With an active career and 2013 last release, albums like Est…Folle, Barbara’sMadame, and even less known Jean Constantin’sLe Poulpe, are some of the wonderful panoramas that Vannier conducted throughout the ’70s.
A dreamy arrangement, with delicacy, strong pace and multiple colors!
She was considered as part of what is known as the French yé-yé generation heavily influenced by American music, particularly R&B, rock and roll and beat music, mostly known for her version of ‘Mamy Blue’with her very specific, bluesy voice, she certainly gained a special place in French pop music, with many radio and television appearances, where she had a number of hits in the ’60s and the ’70s.
Her material after the ’70s is somewhat dubious, with that sugar chanson feel, returning to top form from mid-’90s and recently launched Ici Et Ailleurs.
Honestly, these recordings with Zoo are certainly Nicoletta’s best moment, a passionate diva interpretation with an incredible escort by these guys, check it!
Ann Sorel – L’Amour à Plusieurs / Single, 1972 (arr. Jean Claude Vannier)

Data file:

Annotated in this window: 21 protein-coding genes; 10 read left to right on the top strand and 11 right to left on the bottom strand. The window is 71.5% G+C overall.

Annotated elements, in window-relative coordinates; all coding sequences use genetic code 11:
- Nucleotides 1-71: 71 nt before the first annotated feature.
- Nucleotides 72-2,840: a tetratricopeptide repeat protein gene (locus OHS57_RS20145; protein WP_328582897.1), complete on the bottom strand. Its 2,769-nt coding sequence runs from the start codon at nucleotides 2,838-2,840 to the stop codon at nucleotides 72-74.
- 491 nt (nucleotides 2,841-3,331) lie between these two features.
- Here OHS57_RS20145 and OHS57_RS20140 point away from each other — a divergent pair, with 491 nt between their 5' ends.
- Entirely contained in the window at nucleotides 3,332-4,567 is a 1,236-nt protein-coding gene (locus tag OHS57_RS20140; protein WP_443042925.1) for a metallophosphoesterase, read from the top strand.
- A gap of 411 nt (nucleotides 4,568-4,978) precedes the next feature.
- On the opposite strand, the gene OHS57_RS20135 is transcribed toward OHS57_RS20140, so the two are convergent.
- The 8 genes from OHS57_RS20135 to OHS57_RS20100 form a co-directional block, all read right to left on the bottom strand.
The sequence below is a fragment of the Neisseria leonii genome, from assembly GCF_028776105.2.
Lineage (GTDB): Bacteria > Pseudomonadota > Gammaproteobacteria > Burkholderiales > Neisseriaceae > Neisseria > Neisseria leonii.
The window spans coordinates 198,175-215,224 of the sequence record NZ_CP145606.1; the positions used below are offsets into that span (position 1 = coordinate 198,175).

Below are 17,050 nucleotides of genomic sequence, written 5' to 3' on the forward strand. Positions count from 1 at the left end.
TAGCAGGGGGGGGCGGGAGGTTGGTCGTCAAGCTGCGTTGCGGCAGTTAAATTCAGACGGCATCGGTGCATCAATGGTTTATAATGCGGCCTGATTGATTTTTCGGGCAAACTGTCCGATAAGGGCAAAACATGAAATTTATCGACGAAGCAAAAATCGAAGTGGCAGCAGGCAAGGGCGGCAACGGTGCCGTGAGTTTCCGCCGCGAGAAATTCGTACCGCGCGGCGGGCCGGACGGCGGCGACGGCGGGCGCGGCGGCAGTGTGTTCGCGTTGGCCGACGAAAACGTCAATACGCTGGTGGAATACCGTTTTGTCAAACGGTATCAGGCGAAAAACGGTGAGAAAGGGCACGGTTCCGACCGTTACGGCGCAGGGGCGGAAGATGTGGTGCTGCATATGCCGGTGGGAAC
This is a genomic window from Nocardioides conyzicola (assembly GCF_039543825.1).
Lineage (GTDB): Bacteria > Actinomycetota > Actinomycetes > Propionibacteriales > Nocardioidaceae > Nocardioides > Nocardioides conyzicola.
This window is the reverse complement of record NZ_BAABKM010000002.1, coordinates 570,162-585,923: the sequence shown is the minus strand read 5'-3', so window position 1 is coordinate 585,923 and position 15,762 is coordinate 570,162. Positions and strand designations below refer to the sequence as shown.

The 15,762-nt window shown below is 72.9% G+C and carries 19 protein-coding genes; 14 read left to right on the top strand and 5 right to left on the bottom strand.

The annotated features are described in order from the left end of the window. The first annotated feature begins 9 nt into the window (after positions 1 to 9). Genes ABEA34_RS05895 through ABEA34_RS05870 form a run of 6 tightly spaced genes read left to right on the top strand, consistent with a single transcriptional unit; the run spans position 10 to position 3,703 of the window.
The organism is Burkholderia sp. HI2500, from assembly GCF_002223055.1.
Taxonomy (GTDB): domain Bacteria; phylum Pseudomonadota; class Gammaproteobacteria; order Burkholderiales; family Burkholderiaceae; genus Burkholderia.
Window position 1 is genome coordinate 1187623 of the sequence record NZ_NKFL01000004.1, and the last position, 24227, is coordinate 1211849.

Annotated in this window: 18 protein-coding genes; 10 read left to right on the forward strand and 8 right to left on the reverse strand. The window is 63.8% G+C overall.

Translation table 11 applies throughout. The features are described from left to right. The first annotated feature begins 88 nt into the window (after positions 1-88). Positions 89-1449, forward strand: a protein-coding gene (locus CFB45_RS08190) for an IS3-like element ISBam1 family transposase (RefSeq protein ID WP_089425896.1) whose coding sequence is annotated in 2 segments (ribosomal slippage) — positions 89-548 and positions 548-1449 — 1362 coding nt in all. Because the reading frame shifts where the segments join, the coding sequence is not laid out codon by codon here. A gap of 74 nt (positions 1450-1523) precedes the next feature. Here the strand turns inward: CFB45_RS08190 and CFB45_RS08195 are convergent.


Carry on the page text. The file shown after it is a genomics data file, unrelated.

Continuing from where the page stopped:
Ann-Chantal Sorel, 71 years (more info ?). She released a few pairs of singles during the ’60s and ’70s, early on yé-yé and then, precious moments like this magistral one under Vannier’s tutelage. Banned (!) on radio, with a scandalous lyrics from Fréderic Botton, Ann’s sexy voice guides us through an unusual encounter.
Wrapped in a simple deep red cover, this is a fantastic erotica re-discover!
Chinatsu Nakayama (中山千夏) – 砂漠 (Desert) / Single, 1971
July 13, 1948 / Actress Singer
Former wonder actress, TV personality, singer and later established writer. She released a few singles during the ’70s and stopped its singer career in early ’00s, to fully devote herself as a writer, human rights, civil and feminist activist.
A B side soul-psych bomb with tons of brass, fuzz and nicely chorus!
Rumi Koyama (小山ルミ) – 恋人の記念日 / Sasurai No Guitar, 1971
August 11, 1952 / Actress Singer
Another famous actress and Tv star, Rumi released a bit more singles and albums through the ’70s. A swinging one, with western brass, percussion, mellow strings and that Tarantino’sKill Bill homage. Like Meiko Kaji tunes, expect some more entrances from Rumi Koyama, too, she sings with grace and got a real nice 1971 Lp!
Rabi Nakayama (中山ラビ) – 夢のドライブ (Drive of a Dream) / Hira Hira, 1974
The one (and only) who helped Yoshiko Sai in his first years, Rabi Nakayama is probably one of the most famous singers from Japan, the femaleBob Dylan often called, started its career in early ’70s with a dozen of releases, very active until 2009.
Here she catches a heavier side, with a furious backing band, this is almost a B side in Hira Hira’s album, totally folk-oriented. Even being unknownworldwide, Rabi’s career is pretty solid, with diverse moments and bands, soon she’ll enter here!